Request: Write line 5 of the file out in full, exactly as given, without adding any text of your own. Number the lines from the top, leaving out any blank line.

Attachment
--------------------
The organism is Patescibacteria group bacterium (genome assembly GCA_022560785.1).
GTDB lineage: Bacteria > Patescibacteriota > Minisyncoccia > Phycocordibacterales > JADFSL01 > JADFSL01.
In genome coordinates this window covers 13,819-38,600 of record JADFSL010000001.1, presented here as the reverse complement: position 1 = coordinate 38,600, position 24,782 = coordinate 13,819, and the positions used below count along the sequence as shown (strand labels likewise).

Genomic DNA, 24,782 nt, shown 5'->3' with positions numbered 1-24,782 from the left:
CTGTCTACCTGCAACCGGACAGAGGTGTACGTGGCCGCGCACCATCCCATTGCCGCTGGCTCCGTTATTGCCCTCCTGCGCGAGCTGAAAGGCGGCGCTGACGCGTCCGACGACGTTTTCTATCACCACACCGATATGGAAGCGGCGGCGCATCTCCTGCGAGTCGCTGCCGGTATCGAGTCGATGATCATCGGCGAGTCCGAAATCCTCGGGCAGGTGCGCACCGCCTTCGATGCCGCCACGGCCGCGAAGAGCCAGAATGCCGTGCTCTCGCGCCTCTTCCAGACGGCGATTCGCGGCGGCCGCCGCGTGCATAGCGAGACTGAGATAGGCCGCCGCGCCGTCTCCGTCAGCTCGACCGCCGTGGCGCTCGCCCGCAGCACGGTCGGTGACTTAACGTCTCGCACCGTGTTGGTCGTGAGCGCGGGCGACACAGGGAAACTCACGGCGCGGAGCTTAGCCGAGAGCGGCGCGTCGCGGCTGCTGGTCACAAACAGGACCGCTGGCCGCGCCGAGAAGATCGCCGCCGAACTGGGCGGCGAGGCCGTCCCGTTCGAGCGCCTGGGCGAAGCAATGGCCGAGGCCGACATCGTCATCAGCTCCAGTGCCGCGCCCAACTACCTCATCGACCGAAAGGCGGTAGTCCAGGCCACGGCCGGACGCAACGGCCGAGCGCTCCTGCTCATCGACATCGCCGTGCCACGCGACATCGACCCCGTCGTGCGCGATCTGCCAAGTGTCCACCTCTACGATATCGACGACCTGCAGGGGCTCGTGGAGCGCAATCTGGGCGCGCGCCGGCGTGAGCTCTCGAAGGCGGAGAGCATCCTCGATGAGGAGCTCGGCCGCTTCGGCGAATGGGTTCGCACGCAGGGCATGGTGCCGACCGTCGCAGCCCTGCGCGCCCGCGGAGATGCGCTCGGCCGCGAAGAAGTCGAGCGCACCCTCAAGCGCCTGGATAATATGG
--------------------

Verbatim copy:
CTGTCTACCTGCAACCGGACAGAGGTGTACGTGGCCGCGCACCATCCCATTGCCGCTGGCTCCGTTATTGCCCTCCTGCGCGAGCTGAAAGGCGGCGCTGACGCGTCCGACGACGTTTTCTATCACCACACCGATATGGAAGCGGCGGCGCATCTCCTGCGAGTCGCTGCCGGTATCGAGTCGATGATCATCGGCGAGTCCGAAATCCTCGGGCAGGTGCGCACCGCCTTCGATGCCGCCACGGCCGCGAAGAGCCAGAATGCCGTGCTCTCGCGCCTCTTCCAGACGGCGATTCGCGGCGGCCGCCGCGTGCATAGCGAGACTGAGATAGGCCGCCGCGCCGTCTCCGTCAGCTCGACCGCCGTGGCGCTCGCCCGCAGCACGGTCGGTGACTTAACGTCTCGCACCGTGTTGGTCGTGAGCGCGGGCGACACAGGGAAACTCACGGCGCGGAGCTTAGCCGAGAGCGGCGCGTCGCGGCTGCTGGTCACAAACAGGACCGCTGGCCGCGCCGAGAAGATCGCCGCCGAACTGGGCGGCGAGGCCGTCCCGTTCGAGCGCCTGGGCGAAGCAATGGCCGAGGCCGACATCGTCATCAGCTCCAGTGCCGCGCCCAACTACCTCATCGACCGAAAGGCGGTAGTCCAGGCCACGGCCGGACGCAACGGCCGAGCGCTCCTGCTCATCGACATCGCCGTGCCACGCGACATCGACCCCGTCGTGCGCGATCTGCCAAGTGTCCACCTCTACGATATCGACGACCTGCAGGGGCTCGTGGAGCGCAATCTGGGCGCGCGCCGGCGTGAGCTCTCGAAGGCGGAGAGCATCCTCGATGAGGAGCTCGGCCGCTTCGGCGAATGGGTTCGCACGCAGGGCATGGTGCCGACCGTCGCAGCCCTGCGCGCCCGCGGAGATGCGCTCGGCCGCGAAGAAGTCGAGCGCACCCTCAAGCGCCTGGATAATATGG